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The Problem with White Christianity

Rick Rouse

Did you know that a blonde, blue eyed Jesus exists only in American congregations? Consider how the image of a white, male God affects the theology and practice of the Christian faith in this country. As a result, issues like voting rights, suppression and intimidation of non-white races are a direct assault on the “imago dei”—the created image of God in each of us.

It all began with the importing of a White European Christianity to the New World. It was a version of Christianity that since Constantine was wed to the Empire. So much so that in 1493, Pope Alexander issued a papal bull called the Doctrine of Discovery which gave European explorers the right to claim and exploit any land not inhabited by Christians. Furthermore, the native inhabitants of those lands could be enslaved and/or forcibly converted to the religion and culture of the superior white race.

It is not surprising that when African American slaves began converting to the Christian faith that the white congregations suggested they start churches of their own. Black denominations were created to accommodate these new believers who in turn created an expression of the faith born out of their own culture and experience. During the Civil Rights movement of the 1960’s there was an effort to begin integrating white congregations; but in most cases this was met with resistance. So much so that Martin Luther King Jr. suggested that the most segregated time of the week was Sunday morning. With some exceptions that is still true today.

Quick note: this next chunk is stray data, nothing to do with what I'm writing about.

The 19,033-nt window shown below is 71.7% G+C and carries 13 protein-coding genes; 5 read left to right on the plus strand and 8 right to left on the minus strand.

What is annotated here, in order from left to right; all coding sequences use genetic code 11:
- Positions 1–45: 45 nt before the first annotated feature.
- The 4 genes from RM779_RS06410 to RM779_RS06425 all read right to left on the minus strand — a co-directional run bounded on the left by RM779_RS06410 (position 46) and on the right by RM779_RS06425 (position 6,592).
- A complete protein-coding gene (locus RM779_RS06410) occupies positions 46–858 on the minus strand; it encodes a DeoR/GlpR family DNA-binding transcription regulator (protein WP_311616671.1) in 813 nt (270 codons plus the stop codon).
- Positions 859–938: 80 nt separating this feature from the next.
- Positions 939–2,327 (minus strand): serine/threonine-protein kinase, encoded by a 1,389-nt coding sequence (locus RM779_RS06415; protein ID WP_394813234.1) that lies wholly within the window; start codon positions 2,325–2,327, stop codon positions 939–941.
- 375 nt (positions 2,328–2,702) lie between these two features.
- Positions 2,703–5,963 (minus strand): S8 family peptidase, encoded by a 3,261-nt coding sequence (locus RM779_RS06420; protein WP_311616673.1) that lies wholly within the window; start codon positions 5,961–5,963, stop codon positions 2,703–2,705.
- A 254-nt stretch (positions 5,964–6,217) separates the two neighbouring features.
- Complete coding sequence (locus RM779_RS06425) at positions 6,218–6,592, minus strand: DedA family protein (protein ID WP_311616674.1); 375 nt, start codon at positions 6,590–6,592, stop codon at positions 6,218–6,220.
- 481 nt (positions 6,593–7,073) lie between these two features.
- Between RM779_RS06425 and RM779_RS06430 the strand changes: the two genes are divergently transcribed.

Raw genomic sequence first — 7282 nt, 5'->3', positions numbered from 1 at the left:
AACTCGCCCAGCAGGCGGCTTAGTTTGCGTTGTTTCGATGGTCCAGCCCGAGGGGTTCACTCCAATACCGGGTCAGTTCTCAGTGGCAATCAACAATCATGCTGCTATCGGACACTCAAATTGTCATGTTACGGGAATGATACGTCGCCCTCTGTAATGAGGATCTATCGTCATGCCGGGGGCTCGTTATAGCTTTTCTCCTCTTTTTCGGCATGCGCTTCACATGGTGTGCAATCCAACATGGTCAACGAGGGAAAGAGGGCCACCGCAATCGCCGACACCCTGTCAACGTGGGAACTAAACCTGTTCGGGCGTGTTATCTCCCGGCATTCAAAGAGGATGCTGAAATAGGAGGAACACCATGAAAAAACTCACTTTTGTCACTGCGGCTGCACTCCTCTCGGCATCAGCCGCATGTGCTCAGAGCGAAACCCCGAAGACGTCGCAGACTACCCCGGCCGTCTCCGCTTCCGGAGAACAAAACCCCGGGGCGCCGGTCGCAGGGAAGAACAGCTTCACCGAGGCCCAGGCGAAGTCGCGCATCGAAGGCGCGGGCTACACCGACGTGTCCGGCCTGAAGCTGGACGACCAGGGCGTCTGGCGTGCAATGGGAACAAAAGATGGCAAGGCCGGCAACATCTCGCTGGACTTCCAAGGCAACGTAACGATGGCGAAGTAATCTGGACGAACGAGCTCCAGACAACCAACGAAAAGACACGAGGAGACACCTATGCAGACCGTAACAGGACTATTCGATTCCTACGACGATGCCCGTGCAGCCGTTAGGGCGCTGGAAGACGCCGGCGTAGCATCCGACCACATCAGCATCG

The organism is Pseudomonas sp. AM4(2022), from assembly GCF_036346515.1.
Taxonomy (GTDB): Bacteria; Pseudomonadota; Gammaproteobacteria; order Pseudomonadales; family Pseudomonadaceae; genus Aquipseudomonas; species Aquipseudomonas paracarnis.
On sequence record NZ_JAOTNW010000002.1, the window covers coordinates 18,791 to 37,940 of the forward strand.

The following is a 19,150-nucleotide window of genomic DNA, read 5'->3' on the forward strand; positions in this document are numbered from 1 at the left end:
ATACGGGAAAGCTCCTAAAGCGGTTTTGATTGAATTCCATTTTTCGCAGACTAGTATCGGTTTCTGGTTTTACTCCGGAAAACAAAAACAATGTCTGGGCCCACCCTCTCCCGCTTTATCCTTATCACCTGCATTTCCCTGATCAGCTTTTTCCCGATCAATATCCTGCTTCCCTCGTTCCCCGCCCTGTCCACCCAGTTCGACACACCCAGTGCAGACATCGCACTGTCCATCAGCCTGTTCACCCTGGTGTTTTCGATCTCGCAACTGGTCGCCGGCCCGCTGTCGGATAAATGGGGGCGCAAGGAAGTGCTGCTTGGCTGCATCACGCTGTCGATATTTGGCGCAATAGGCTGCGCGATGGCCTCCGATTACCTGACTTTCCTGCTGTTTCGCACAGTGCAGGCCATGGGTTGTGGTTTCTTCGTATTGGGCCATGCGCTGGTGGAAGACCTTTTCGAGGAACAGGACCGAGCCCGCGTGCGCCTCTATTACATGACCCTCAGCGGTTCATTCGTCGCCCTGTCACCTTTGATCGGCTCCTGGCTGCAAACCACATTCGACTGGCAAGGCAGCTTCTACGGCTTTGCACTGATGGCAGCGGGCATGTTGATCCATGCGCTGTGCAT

What is more alarming is the way white Christianity has been linked with movements such as the Ku Klux Klan and more recently with white Nationalists—those that meld their religious belief with patriotic fervor. Lenny Duncan, an African American pastor and author of Dear Church: A Love Letter from a Black Preacher to the Whitest Denomination in the US writes: “We need to have a final reckoning with radical evil and the forces that defy God. We need to name them and claim them. White supremacy is a systemic force in this world that defies God…I believe the only hope for mainline Christianity is to dismantle white supremacy--first in our pews and then in our communities. This is the call of discipleship. With the rise of xenophobia, racial violence, and nationalism in the United States, it’s hard to deny the roots of the real hurt that people of color experience in this system. White supremacy is antithetical to the gospel.[i] 

Why has white privilege become such a concern in the national debate about faith and politics? In her award-winning book, White Identity Politics, Ashley Jardina goes further than any scholar I have read to date in documenting the causes and consequences of white identity, arguing that the increased salience of whiteness as a social category corresponds largely with how demographics have changed in this country. Jardina finds in her research that this, in turn, has created a fear among some white Americans that their hold on power has become increasingly precarious. It is that fear that drives them to try to maintain their power and privilege at any cost, even at a threat to our democracy that we saw demonstrated in the insurrection at our nation’s capital on January 6th.

[i] Dialogues on Race, “A New Heaven and A New Earth” by Lenny Duncan (Minneapolis: Sparkhouse, 2019), 114.

Image by Gerd Altmann from Pixabay